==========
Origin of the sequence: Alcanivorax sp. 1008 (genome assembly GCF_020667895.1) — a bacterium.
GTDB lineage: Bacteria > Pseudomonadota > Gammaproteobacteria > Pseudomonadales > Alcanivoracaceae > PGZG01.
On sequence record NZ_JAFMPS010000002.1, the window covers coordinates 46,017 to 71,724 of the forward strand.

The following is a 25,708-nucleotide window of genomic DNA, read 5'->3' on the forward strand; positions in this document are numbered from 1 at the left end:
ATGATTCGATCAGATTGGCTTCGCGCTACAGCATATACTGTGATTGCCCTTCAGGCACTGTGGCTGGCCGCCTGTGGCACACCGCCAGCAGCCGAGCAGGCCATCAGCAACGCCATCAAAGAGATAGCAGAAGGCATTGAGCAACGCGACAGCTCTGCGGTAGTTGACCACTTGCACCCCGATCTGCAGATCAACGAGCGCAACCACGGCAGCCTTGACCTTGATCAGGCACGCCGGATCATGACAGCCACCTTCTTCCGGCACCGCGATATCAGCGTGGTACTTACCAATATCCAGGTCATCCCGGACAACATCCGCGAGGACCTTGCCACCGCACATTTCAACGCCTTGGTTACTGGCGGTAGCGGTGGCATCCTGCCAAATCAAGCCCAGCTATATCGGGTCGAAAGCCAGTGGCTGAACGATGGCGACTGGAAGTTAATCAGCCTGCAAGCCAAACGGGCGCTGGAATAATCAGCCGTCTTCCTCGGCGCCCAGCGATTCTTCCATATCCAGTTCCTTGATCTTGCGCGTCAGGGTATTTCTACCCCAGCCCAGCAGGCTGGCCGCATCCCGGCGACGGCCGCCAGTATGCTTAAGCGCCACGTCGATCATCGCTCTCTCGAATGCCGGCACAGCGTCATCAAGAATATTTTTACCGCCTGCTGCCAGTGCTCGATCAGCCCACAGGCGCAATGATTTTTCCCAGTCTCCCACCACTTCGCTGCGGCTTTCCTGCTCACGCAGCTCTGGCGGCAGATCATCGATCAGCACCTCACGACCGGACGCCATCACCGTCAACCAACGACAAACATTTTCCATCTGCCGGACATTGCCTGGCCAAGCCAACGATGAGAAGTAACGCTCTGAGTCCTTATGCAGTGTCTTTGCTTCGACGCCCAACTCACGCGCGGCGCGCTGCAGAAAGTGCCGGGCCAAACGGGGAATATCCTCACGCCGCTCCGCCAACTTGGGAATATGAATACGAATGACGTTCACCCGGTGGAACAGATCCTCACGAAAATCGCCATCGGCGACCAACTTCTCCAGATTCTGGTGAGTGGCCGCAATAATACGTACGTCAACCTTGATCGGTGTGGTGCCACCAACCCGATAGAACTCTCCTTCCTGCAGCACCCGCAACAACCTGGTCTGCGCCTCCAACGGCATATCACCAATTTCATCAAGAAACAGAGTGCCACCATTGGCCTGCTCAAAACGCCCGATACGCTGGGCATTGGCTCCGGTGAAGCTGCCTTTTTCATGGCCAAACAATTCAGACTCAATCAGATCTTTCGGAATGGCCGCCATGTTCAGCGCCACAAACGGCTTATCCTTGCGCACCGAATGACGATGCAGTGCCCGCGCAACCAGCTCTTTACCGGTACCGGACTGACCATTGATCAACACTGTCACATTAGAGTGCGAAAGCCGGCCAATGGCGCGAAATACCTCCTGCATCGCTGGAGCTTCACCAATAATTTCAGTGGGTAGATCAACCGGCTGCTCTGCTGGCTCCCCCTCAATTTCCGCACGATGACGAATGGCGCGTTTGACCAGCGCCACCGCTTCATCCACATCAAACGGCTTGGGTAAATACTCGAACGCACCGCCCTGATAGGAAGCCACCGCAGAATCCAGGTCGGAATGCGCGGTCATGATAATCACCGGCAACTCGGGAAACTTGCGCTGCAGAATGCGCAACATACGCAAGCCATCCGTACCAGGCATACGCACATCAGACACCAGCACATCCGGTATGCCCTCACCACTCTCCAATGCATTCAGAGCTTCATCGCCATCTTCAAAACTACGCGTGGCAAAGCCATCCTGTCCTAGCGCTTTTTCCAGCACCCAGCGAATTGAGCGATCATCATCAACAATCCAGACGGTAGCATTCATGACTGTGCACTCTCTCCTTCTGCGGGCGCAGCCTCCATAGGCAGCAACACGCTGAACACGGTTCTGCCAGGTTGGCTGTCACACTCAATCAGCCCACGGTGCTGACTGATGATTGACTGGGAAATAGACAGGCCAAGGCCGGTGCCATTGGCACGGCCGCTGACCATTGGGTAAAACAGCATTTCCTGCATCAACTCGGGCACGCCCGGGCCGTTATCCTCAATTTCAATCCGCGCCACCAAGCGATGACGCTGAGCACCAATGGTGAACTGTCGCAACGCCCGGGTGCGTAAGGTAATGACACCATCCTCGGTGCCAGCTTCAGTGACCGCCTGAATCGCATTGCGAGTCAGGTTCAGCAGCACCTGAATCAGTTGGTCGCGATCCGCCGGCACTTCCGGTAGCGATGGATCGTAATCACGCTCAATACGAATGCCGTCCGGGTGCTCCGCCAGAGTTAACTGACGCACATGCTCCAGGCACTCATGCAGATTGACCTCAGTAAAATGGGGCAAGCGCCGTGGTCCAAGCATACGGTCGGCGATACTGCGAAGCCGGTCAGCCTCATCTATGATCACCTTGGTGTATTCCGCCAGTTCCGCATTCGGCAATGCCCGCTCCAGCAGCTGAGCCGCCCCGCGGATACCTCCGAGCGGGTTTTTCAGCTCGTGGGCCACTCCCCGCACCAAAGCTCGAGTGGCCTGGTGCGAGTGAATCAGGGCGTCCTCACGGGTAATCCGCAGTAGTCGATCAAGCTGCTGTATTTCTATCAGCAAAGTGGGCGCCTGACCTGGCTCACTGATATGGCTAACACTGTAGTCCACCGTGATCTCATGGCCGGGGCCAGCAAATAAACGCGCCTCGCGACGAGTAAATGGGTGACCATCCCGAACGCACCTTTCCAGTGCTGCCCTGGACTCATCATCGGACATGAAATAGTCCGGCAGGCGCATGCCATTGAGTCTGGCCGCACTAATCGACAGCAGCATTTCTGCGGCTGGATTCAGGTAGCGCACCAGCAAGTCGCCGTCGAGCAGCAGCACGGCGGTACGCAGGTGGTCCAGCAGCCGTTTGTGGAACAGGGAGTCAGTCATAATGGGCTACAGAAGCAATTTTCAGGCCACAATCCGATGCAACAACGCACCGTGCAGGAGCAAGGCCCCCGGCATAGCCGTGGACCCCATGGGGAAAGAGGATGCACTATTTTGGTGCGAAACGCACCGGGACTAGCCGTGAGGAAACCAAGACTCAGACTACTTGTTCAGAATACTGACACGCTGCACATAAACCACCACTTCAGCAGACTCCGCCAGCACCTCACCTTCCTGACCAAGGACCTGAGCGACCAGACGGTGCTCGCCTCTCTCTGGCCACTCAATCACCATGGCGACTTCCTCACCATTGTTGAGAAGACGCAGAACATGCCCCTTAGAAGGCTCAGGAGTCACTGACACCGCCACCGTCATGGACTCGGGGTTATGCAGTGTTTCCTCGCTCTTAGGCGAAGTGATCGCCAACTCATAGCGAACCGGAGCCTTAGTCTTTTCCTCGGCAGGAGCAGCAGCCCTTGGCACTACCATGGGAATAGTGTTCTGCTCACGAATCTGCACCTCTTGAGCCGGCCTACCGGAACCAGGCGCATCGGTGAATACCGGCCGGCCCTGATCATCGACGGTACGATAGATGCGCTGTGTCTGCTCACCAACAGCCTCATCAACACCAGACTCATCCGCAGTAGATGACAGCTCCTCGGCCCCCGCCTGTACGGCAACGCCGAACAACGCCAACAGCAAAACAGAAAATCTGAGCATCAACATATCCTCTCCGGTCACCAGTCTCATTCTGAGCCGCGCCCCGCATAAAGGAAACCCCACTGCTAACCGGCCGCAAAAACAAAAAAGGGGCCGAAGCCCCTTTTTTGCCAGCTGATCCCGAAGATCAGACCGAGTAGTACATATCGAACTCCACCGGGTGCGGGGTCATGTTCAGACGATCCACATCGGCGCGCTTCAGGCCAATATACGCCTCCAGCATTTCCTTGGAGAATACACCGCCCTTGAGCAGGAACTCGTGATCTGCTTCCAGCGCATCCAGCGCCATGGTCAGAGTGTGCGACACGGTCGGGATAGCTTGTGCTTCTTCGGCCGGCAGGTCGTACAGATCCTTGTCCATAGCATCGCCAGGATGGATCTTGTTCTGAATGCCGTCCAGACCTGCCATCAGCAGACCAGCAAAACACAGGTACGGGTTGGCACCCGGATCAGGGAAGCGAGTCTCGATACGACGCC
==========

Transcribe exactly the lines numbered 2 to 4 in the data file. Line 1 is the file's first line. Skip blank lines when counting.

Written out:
GTDB lineage: Bacteria > Pseudomonadota > Gammaproteobacteria > Pseudomonadales > Alcanivoracaceae > PGZG01.
On sequence record NZ_JAFMPS010000002.1, the window covers coordinates 46,017 to 71,724 of the forward strand.

The following is a 25,708-nucleotide window of genomic DNA, read 5'->3' on the forward strand; positions in this document are numbered from 1 at the left end: